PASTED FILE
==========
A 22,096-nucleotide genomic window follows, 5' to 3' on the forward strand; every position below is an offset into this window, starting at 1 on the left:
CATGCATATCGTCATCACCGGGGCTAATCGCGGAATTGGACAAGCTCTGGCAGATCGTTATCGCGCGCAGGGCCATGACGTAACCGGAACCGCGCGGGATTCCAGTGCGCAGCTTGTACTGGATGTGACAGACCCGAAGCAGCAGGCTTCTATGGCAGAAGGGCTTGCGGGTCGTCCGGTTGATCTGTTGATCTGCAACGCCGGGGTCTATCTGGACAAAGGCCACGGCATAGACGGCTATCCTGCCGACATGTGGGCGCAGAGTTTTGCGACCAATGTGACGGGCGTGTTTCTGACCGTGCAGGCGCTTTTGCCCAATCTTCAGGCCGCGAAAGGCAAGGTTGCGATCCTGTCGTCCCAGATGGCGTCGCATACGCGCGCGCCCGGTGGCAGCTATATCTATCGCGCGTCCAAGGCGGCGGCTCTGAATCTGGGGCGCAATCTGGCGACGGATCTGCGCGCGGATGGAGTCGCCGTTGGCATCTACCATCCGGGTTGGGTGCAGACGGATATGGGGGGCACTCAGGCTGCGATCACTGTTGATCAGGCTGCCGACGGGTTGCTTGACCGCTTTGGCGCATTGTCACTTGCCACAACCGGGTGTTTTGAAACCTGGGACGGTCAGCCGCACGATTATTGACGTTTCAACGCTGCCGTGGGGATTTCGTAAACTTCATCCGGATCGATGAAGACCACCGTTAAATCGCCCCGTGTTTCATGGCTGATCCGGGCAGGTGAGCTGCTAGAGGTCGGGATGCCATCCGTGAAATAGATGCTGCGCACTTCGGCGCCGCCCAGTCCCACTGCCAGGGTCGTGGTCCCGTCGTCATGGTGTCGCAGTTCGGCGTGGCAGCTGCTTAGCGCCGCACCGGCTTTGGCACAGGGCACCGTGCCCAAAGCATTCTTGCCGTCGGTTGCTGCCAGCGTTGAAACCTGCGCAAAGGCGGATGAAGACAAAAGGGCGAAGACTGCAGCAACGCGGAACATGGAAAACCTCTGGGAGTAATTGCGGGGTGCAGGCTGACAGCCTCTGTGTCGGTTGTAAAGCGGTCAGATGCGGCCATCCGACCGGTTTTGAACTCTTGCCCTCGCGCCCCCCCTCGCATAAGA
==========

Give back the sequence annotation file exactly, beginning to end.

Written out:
A 22,096-nucleotide genomic window follows, 5' to 3' on the forward strand; every position below is an offset into this window, starting at 1 on the left:
CATGCATATCGTCATCACCGGGGCTAATCGCGGAATTGGACAAGCTCTGGCAGATCGTTATCGCGCGCAGGGCCATGACGTAACCGGAACCGCGCGGGATTCCAGTGCGCAGCTTGTACTGGATGTGACAGACCCGAAGCAGCAGGCTTCTATGGCAGAAGGGCTTGCGGGTCGTCCGGTTGATCTGTTGATCTGCAACGCCGGGGTCTATCTGGACAAAGGCCACGGCATAGACGGCTATCCTGCCGACATGTGGGCGCAGAGTTTTGCGACCAATGTGACGGGCGTGTTTCTGACCGTGCAGGCGCTTTTGCCCAATCTTCAGGCCGCGAAAGGCAAGGTTGCGATCCTGTCGTCCCAGATGGCGTCGCATACGCGCGCGCCCGGTGGCAGCTATATCTATCGCGCGTCCAAGGCGGCGGCTCTGAATCTGGGGCGCAATCTGGCGACGGATCTGCGCGCGGATGGAGTCGCCGTTGGCATCTACCATCCGGGTTGGGTGCAGACGGATATGGGGGGCACTCAGGCTGCGATCACTGTTGATCAGGCTGCCGACGGGTTGCTTGACCGCTTTGGCGCATTGTCACTTGCCACAACCGGGTGTTTTGAAACCTGGGACGGTCAGCCGCACGATTATTGACGTTTCAACGCTGCCGTGGGGATTTCGTAAACTTCATCCGGATCGATGAAGACCACCGTTAAATCGCCCCGTGTTTCATGGCTGATCCGGGCAGGTGAGCTGCTAGAGGTCGGGATGCCATCCGTGAAATAGATGCTGCGCACTTCGGCGCCGCCCAGTCCCACTGCCAGGGTCGTGGTCCCGTCGTCATGGTGTCGCAGTTCGGCGTGGCAGCTGCTTAGCGCCGCACCGGCTTTGGCACAGGGCACCGTGCCCAAAGCATTCTTGCCGTCGGTTGCTGCCAGCGTTGAAACCTGCGCAAAGGCGGATGAAGACAAAAGGGCGAAGACTGCAGCAACGCGGAACATGGAAAACCTCTGGGAGTAATTGCGGGGTGCAGGCTGACAGCCTCTGTGTCGGTTGTAAAGCGGTCAGATGCGGCCATCCGACCGGTTTTGAACTCTTGCCCTCGCGCCCCCCCTCGCATAAGA